Study Proves Fire Response Time Savings

A new protocol called e-DTF can shave up to 2 minutes off the time it takes fire fighters to respond to an emergency. Results prompt Canadian Fire Chiefs to call for changes to existing building and fire codes.

Toronto, Ontario. October 25, 2001

A study released today shows that fire fighters can get to the scene of a fire as much as 114.7 seconds faster than conventional notification methods with a new protocol called e-DTF.

e-DTF or electronic direct to the fire department notification, enables a fire signal to be transmitted electronically to the fire department's computer dispatch system as it simultaneously reaches an alarm monitoring station.

Kevin Duffy, the Assistant Deputy Chief - Communications & Operations for the Mississauga Fire and Emergency Services, the city where the study was conducted, said that "there is no doubt that e-DTF is the way of the future in emergency response. This new protocol not only has the potential to save lives, but to reduce damage in the event of a fire. It also provides a safer environment for our fire fighters."

Fire prevention authorities and the fire engineering consulting firm Leber Rubes Inc. actually conducted the tests. The Insurers' Advisory Organization [IAO] audited the study.

Prompted by the study findings, both the Ontario and the Canadian Associations of Fire Chiefs have passed resolutions calling for building and fire code changes to mandate the use of e-DTF.

The current application of e-DTF is called OPEN ACCESS™, which is provided by Fire Monitoring Technologies International Inc. [FMTI]. OPEN ACCESS™ can be used by UL/ULC listed alarm monitoring stations. Several cities in Ontario utilize the technology today including Mississauga, Windsor and Ottawa.

"The advantage of electronic notification", said Cyril Hare of Leber Rubes Inc., the study's project director, "is that the fire signal is sent electronically, once it arrives at a monitoring station, directly into the fire department's computer dispatch system. Time savings result from eliminating certain manual steps when the call details are being processed by the monitoring station and the fire department."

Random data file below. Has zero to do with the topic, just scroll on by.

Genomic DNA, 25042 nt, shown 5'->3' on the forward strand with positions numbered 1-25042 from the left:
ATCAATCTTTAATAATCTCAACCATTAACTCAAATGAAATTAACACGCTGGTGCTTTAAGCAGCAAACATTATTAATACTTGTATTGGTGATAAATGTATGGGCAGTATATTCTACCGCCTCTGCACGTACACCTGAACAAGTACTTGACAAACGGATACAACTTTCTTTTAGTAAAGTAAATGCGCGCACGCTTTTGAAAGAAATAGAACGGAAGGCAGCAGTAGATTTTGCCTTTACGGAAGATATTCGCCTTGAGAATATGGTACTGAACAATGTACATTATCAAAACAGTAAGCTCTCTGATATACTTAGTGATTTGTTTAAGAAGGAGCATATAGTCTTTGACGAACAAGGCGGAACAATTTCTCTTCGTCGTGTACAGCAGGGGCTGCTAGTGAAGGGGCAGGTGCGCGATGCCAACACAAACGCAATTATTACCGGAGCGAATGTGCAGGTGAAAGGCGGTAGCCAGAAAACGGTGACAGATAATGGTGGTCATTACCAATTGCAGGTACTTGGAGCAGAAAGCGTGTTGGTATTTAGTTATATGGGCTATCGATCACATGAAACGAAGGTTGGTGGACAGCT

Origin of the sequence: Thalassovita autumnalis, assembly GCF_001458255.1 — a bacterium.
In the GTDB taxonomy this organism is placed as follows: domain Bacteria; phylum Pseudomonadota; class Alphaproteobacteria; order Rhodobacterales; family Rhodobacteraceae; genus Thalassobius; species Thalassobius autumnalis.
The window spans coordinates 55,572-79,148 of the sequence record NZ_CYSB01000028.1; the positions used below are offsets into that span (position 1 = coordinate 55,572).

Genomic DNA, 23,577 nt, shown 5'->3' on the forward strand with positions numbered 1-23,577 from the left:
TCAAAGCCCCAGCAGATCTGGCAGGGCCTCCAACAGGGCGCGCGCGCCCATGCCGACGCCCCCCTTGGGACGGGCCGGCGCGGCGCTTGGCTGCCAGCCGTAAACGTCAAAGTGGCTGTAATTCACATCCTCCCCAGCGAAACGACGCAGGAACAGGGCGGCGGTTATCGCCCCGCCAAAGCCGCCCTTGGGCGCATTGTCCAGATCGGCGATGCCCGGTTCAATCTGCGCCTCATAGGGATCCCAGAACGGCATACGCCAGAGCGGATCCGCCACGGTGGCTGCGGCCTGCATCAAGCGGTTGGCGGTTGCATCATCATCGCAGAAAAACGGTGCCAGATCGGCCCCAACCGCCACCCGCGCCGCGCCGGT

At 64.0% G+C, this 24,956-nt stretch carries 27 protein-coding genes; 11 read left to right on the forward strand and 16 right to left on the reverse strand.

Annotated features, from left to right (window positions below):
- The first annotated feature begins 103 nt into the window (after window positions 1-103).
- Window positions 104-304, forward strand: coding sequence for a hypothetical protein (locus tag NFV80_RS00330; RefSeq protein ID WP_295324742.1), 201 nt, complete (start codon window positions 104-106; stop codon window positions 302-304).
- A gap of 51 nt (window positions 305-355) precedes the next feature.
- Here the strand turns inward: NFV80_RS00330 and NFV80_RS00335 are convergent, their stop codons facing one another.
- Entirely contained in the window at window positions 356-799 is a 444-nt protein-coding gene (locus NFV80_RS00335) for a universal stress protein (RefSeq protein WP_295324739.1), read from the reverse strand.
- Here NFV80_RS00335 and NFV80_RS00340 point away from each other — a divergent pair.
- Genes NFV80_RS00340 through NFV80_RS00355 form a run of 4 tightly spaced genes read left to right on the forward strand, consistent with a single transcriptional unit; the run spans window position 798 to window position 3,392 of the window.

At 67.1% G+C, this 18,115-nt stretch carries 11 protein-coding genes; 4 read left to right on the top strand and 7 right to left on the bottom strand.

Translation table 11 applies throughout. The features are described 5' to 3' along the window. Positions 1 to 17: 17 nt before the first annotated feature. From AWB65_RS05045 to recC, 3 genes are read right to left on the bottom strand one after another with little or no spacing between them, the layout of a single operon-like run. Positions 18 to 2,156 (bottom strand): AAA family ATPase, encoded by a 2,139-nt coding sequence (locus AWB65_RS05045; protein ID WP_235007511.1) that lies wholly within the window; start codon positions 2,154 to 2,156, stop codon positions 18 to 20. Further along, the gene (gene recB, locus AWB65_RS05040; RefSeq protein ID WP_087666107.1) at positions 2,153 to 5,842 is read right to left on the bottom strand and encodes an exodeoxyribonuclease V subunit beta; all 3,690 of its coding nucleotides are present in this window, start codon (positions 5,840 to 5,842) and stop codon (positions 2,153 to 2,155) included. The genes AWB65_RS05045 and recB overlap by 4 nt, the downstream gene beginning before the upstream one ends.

"114 seconds may not sound like a great deal of time," said Norman Cheesman, the Director of Communications for FMTI, the company that sponsored the study. "Fire grows exponentially in its early stages. Saving even a few seconds could make the difference between life and death".

Savings in fire response time from OPEN ACCESS™ is similar to using a banking machine. Certain manual steps are eliminated, and the result is faster.

"We consistently found that the use of electronic dispatch shortened the time required to process a fire signal," Mr. Hare stated. "While valuable seconds can be saved with this new technology, alarm station operators and fire dispatchers are still vital to the emergency response process."

The tests were undertaken at 'coded' premises, that is, premises that are required to be monitored for fire in accordance with building and fire code regulations. Such premises include schools, hospitals, large apartment buildings, nursing homes and high occupancy office structures. All test premises were selected at random.

Approximately 20% of the sample were properties monitored using OPEN ACCESS™. The balance was properties monitored by conventional means, i.e., the signal was processed manually by operators at the monitoring station and in the fire department.

"These results have tremendous implications for property managers and builders as well as insurers", commented Jim Asselstine, the President and CEO of Fire Monitoring. "Fire chiefs have endorsed e-DTF because they recognize its potential to save lives and minimize property damage."

Fire Monitoring Technologies International Inc., or FMTI, is a leading e-based fire response technology supplier with offices in Toronto and St. Catharines, Ontario. More information on OPEN ACCESS™ and e-DTF can be found at www.openaccess.ca.

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